In essence, the potential for strike actions (irrespective of what they might have been called in the past) has existed for as long as human interactions have been complex enough to develop power differentials perceived by some individuals’ party to the interactions to be unduly coercive, unjust, or unethical. The more complex human associations become, the more opportunity for such power differentials to develop. Certainly, recourse to today’s conception of a strike action has only increased since the beginning of the industrial revolution.

Conceptual Clarification/Definition

In its broadest, most general sense today, a strike is a collective form of protest toward an imposed condition or set of conditions generally felt by those striking as unduly coercive, unjust, or unfair. While most frequently associated with a collective refusal by those employed to work under conditions demanded by their employers, the word can just as readily appertain to collective refusals or demands by any given person or group of persons (public or private) and directed toward any other person or group of persons, institutions, or institutional policies (public or private, economic, political, or social).

Strikes arise for various reasons. These most commonly include disputes about wages and/or conditions of employment, jurisdictional disputes between unions, actions pursued for purely political goals (as in, e.g., a general strike or a hunger strike), or a combination of these (as in a “wildcat” strike, wherein a strike not authorized by the central body of a union may be directed by workers against any combination of employer, union leadership, and governmental institution or policies). While the underlying reasons that spark such protests may not be economic, the means almost always are. Hence, the vast majority of strike actions occur within – and affect or are affected by – the marketplace.

Less commonly appreciated, though of equal importance, is the distinction “capital” strike – capital being in quotes since today it is generally more narrowly construed to mean a corresponding action that can be taken by businesses. In this type of strike, those who own and/or control large amounts of wealth (financial capital) can, in effect, shut down the economy or manipulate governmental policy – whether by refusing to invest or reinvest in their infrastructure, by not hiring adequate workers, or by laying off existing workers.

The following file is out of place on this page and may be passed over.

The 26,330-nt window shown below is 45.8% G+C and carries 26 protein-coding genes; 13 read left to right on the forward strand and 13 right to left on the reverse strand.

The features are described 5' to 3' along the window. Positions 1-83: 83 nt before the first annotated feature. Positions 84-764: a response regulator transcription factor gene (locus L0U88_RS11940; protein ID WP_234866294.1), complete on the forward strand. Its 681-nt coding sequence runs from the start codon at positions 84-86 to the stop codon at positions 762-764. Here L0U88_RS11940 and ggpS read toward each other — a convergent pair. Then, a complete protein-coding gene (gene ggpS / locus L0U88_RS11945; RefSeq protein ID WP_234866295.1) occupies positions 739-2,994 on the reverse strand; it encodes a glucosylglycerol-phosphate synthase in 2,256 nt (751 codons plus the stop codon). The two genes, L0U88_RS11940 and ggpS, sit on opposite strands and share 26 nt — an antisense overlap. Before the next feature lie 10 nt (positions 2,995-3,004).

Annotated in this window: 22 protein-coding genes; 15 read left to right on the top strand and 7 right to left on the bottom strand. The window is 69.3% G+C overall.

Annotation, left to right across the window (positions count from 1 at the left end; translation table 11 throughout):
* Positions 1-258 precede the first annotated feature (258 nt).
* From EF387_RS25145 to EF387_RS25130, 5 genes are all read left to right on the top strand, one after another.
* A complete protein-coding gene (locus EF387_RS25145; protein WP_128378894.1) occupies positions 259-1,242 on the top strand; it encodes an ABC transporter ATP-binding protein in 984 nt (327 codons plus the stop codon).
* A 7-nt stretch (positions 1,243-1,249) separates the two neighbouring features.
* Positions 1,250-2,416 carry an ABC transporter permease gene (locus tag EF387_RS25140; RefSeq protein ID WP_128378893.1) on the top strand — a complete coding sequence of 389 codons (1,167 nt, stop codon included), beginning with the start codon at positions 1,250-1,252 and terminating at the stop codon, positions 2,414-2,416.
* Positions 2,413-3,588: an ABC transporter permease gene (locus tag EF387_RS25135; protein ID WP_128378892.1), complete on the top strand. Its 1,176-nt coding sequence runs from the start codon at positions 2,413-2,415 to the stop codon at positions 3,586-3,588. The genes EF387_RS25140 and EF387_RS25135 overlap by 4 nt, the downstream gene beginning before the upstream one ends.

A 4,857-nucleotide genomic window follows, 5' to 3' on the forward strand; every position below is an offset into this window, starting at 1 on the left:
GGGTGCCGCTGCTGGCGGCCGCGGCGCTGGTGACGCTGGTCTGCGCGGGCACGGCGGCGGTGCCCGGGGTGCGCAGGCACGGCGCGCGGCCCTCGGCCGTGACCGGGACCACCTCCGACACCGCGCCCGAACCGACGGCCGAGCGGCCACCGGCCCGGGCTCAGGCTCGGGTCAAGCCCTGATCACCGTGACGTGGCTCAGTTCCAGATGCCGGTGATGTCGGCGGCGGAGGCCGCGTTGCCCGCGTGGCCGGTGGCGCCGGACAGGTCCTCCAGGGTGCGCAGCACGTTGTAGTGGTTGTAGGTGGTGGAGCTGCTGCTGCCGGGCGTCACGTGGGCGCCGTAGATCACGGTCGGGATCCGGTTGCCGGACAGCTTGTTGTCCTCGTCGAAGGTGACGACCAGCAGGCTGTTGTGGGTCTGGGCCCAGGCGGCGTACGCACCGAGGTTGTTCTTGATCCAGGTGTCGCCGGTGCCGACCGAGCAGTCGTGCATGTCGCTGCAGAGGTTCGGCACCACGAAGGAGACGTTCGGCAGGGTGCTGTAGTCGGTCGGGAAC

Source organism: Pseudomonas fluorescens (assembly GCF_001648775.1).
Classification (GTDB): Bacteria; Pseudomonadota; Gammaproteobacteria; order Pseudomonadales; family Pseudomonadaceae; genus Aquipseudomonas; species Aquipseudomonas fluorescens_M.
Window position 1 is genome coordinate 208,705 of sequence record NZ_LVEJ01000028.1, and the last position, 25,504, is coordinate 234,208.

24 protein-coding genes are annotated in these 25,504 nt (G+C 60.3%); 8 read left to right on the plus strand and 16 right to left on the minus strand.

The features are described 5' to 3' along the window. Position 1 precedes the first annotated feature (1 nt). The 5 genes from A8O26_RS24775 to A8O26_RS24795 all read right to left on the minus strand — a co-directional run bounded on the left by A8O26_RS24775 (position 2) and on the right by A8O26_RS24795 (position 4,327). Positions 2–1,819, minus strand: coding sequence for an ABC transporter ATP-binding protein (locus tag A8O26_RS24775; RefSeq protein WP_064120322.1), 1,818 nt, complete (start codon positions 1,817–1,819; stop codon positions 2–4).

The types of, reasons for, and frequencies of strikes, however, are never simply economic in nature; they are contingent upon a wide range of sociological factors including a country’s history and general mores and the function/dysfunction of its social, political, and economic systems (including the role of its trade unions). These sociological factors can be quite long standing, subtle, and indirect.

While today capital tends to be narrowly defined as amassed wealth in the form of money or other material assets, it actually encompasses a much broader understanding of the concept of capital (wealth). This broader conception of capital includes (though is not necessarily limited to) the following:

  1. Natural capital – the kind of wealth associated with natural resources
  2. Human capital – the inherited and acquired potential and capacities of unique individuals
  3. Social capital – that fragile and elusive store of trust, mutual understanding, reciprocity, cooperation, shared values, and socially held knowledge which individuals share (or are denied)

Certainly not least of these is labor – for what else could be the source of all financial capital or wealth but an individual’s human capital combined with natural capital (existing natural resources)? On this broader understanding of capital, the vast financial capital amassed by entrepreneurs today can be seen for what it is: derivative wealth or capital. While he might be accused of overstatement, Adam Smith declared in An Inquiry into the Nature and Causes of the Wealth of Nations (1776):

Labor.. .is alone the ultimate and real standard by which the value of all commodities can at all times and places be estimated and compared. It is their real price; money is their nominal price only.

When individuals or groups of individuals are deprived of access to the full range of opportunities (including social capital) normally available for maximizing their potentials or pursuing their interests and goals, they suffer injury: they are diminished as persons by being deprived of the respect due free and equal members of society and denied power they might – if given equal opportunity – otherwise have acquired. When individuals are denied control over their own labor (their own, unique capital or wealth), they not only suffer these same injuries; in addition, they will have been treated merely as a means to accomplish someone else’s goals. Nine years after Smith’s declaration, Immanuel Kant (1785) derived this same means/goals (ends) corollary in his practical formulation of the categorical imperative.

Hence, the right to strike is recognized, at least pro forma, by nearly all governments of the world. Some governments, however, may require a series of clearly specified, good faith efforts to arrive at a mutually agreed upon settlement prior to the strike; some may forbid purely political strikes or strikes by certain groups – the more common examples being public employees and “essential” workers, including healthcare workers, especially physicians and nurses.